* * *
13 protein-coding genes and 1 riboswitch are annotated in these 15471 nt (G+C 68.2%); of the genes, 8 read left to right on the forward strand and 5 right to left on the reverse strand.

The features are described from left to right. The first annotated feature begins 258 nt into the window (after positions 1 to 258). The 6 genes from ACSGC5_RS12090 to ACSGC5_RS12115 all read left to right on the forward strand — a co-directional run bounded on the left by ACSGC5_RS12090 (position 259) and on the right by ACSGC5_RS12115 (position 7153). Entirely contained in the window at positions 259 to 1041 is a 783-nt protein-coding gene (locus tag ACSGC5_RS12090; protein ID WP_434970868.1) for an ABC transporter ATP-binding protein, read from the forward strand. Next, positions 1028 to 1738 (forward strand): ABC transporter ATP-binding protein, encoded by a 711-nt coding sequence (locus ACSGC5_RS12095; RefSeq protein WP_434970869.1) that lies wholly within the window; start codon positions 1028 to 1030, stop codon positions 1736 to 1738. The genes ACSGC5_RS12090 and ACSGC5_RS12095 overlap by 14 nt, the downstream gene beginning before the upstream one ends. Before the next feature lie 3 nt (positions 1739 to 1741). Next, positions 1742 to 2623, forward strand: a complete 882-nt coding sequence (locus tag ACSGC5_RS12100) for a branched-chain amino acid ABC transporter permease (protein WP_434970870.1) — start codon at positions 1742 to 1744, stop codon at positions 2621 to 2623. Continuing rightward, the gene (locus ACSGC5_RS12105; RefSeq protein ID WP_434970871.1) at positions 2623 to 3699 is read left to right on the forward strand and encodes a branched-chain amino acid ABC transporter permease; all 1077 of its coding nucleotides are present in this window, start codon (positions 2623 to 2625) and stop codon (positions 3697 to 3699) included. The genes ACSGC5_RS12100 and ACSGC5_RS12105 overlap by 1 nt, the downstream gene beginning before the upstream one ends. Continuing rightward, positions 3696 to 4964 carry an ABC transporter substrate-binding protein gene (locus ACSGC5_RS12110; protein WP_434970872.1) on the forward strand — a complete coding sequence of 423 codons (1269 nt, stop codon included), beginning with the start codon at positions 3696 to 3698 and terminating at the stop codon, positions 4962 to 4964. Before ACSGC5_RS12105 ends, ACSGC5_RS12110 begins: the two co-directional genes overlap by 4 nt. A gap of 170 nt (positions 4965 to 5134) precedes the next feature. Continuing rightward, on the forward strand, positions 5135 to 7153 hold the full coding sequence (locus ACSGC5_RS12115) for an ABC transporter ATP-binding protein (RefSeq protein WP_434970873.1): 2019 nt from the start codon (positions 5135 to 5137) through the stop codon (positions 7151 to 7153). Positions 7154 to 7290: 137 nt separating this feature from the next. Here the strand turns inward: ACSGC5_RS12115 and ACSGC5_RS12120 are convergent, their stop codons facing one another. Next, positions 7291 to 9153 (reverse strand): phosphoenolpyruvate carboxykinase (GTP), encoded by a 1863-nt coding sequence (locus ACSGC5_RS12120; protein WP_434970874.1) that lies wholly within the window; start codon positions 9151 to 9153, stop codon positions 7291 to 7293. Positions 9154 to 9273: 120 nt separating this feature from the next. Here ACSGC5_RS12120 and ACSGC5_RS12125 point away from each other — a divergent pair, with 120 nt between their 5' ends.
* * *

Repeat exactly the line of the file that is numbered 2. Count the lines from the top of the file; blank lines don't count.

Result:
The features are described from left to right. The first annotated feature begins 258 nt into the window (after positions 1 to 258). The 6 genes from ACSGC5_RS12090 to ACSGC5_RS12115 all read left to right on the forward strand — a co-directional run bounded on the left by ACSGC5_RS12090 (position 259) and on the right by ACSGC5_RS12115 (position 7153). Entirely contained in the window at positions 259 to 1041 is a 783-nt protein-coding gene (locus tag ACSGC5_RS12090; protein ID WP_434970868.1) for an ABC transporter ATP-binding protein, read from the forward strand. Next, positions 1028 to 1738 (forward strand): ABC transporter ATP-binding protein, encoded by a 711-nt coding sequence (locus ACSGC5_RS12095; RefSeq protein WP_434970869.1) that lies wholly within the window; start codon positions 1028 to 1030, stop codon positions 1736 to 1738. The genes ACSGC5_RS12090 and ACSGC5_RS12095 overlap by 14 nt, the downstream gene beginning before the upstream one ends. Before the next feature lie 3 nt (positions 1739 to 1741). Next, positions 1742 to 2623, forward strand: a complete 882-nt coding sequence (locus tag ACSGC5_RS12100) for a branched-chain amino acid ABC transporter permease (protein WP_434970870.1) — start codon at positions 1742 to 1744, stop codon at positions 2621 to 2623. Continuing rightward, the gene (locus ACSGC5_RS12105; RefSeq protein ID WP_434970871.1) at positions 2623 to 3699 is read left to right on the forward strand and encodes a branched-chain amino acid ABC transporter permease; all 1077 of its coding nucleotides are present in this window, start codon (positions 2623 to 2625) and stop codon (positions 3697 to 3699) included. The genes ACSGC5_RS12100 and ACSGC5_RS12105 overlap by 1 nt, the downstream gene beginning before the upstream one ends. Continuing rightward, positions 3696 to 4964 carry an ABC transporter substrate-binding protein gene (locus ACSGC5_RS12110; protein WP_434970872.1) on the forward strand — a complete coding sequence of 423 codons (1269 nt, stop codon included), beginning with the start codon at positions 3696 to 3698 and terminating at the stop codon, positions 4962 to 4964. Before ACSGC5_RS12105 ends, ACSGC5_RS12110 begins: the two co-directional genes overlap by 4 nt. A gap of 170 nt (positions 4965 to 5134) precedes the next feature. Continuing rightward, on the forward strand, positions 5135 to 7153 hold the full coding sequence (locus ACSGC5_RS12115) for an ABC transporter ATP-binding protein (RefSeq protein WP_434970873.1): 2019 nt from the start codon (positions 5135 to 5137) through the stop codon (positions 7151 to 7153). Positions 7154 to 7290: 137 nt separating this feature from the next. Here the strand turns inward: ACSGC5_RS12115 and ACSGC5_RS12120 are convergent, their stop codons facing one another. Next, positions 7291 to 9153 (reverse strand): phosphoenolpyruvate carboxykinase (GTP), encoded by a 1863-nt coding sequence (locus ACSGC5_RS12120; protein WP_434970874.1) that lies wholly within the window; start codon positions 9151 to 9153, stop codon positions 7291 to 7293. Positions 9154 to 9273: 120 nt separating this feature from the next. Here ACSGC5_RS12120 and ACSGC5_RS12125 point away from each other — a divergent pair, with 120 nt between their 5' ends.